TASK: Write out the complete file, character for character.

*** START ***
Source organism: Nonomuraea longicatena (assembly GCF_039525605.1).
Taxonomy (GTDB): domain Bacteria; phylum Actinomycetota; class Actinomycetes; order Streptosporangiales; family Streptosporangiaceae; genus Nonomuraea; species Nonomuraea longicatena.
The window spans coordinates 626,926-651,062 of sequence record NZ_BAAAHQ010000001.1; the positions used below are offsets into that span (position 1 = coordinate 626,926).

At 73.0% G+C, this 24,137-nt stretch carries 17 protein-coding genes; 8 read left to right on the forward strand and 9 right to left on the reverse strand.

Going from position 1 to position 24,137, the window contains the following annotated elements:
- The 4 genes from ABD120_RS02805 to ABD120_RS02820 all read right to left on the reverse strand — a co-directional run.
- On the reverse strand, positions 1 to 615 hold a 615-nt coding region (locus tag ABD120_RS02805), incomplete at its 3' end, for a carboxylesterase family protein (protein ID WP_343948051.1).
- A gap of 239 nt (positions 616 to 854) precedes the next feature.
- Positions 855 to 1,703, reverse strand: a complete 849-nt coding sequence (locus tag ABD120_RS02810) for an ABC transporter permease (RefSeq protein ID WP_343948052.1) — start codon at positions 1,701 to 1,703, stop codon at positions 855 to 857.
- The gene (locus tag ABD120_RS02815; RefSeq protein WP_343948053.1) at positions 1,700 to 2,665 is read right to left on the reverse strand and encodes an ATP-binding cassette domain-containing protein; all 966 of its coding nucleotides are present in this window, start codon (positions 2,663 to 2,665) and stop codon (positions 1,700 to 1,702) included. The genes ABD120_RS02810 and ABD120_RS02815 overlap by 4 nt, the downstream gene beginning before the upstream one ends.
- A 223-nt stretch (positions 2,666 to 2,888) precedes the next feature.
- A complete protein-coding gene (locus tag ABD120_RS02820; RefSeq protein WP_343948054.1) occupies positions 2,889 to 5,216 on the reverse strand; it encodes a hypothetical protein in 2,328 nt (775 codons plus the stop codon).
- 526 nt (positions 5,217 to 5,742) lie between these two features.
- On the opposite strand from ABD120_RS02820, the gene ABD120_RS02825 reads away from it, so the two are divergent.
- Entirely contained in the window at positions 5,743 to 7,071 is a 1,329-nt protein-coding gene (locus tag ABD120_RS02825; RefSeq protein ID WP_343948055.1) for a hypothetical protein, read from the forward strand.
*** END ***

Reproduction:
Source organism: Nonomuraea longicatena (assembly GCF_039525605.1).
Taxonomy (GTDB): domain Bacteria; phylum Actinomycetota; class Actinomycetes; order Streptosporangiales; family Streptosporangiaceae; genus Nonomuraea; species Nonomuraea longicatena.
The window spans coordinates 626,926-651,062 of sequence record NZ_BAAAHQ010000001.1; the positions used below are offsets into that span (position 1 = coordinate 626,926).

At 73.0% G+C, this 24,137-nt stretch carries 17 protein-coding genes; 8 read left to right on the forward strand and 9 right to left on the reverse strand.

Going from position 1 to position 24,137, the window contains the following annotated elements:
- The 4 genes from ABD120_RS02805 to ABD120_RS02820 all read right to left on the reverse strand — a co-directional run.
- On the reverse strand, positions 1 to 615 hold a 615-nt coding region (locus tag ABD120_RS02805), incomplete at its 3' end, for a carboxylesterase family protein (protein ID WP_343948051.1).
- A gap of 239 nt (positions 616 to 854) precedes the next feature.
- Positions 855 to 1,703, reverse strand: a complete 849-nt coding sequence (locus tag ABD120_RS02810) for an ABC transporter permease (RefSeq protein ID WP_343948052.1) — start codon at positions 1,701 to 1,703, stop codon at positions 855 to 857.
- The gene (locus tag ABD120_RS02815; RefSeq protein WP_343948053.1) at positions 1,700 to 2,665 is read right to left on the reverse strand and encodes an ATP-binding cassette domain-containing protein; all 966 of its coding nucleotides are present in this window, start codon (positions 2,663 to 2,665) and stop codon (positions 1,700 to 1,702) included. The genes ABD120_RS02810 and ABD120_RS02815 overlap by 4 nt, the downstream gene beginning before the upstream one ends.
- A 223-nt stretch (positions 2,666 to 2,888) precedes the next feature.
- A complete protein-coding gene (locus tag ABD120_RS02820; RefSeq protein WP_343948054.1) occupies positions 2,889 to 5,216 on the reverse strand; it encodes a hypothetical protein in 2,328 nt (775 codons plus the stop codon).
- 526 nt (positions 5,217 to 5,742) lie between these two features.
- On the opposite strand from ABD120_RS02820, the gene ABD120_RS02825 reads away from it, so the two are divergent.
- Entirely contained in the window at positions 5,743 to 7,071 is a 1,329-nt protein-coding gene (locus tag ABD120_RS02825; RefSeq protein ID WP_343948055.1) for a hypothetical protein, read from the forward strand.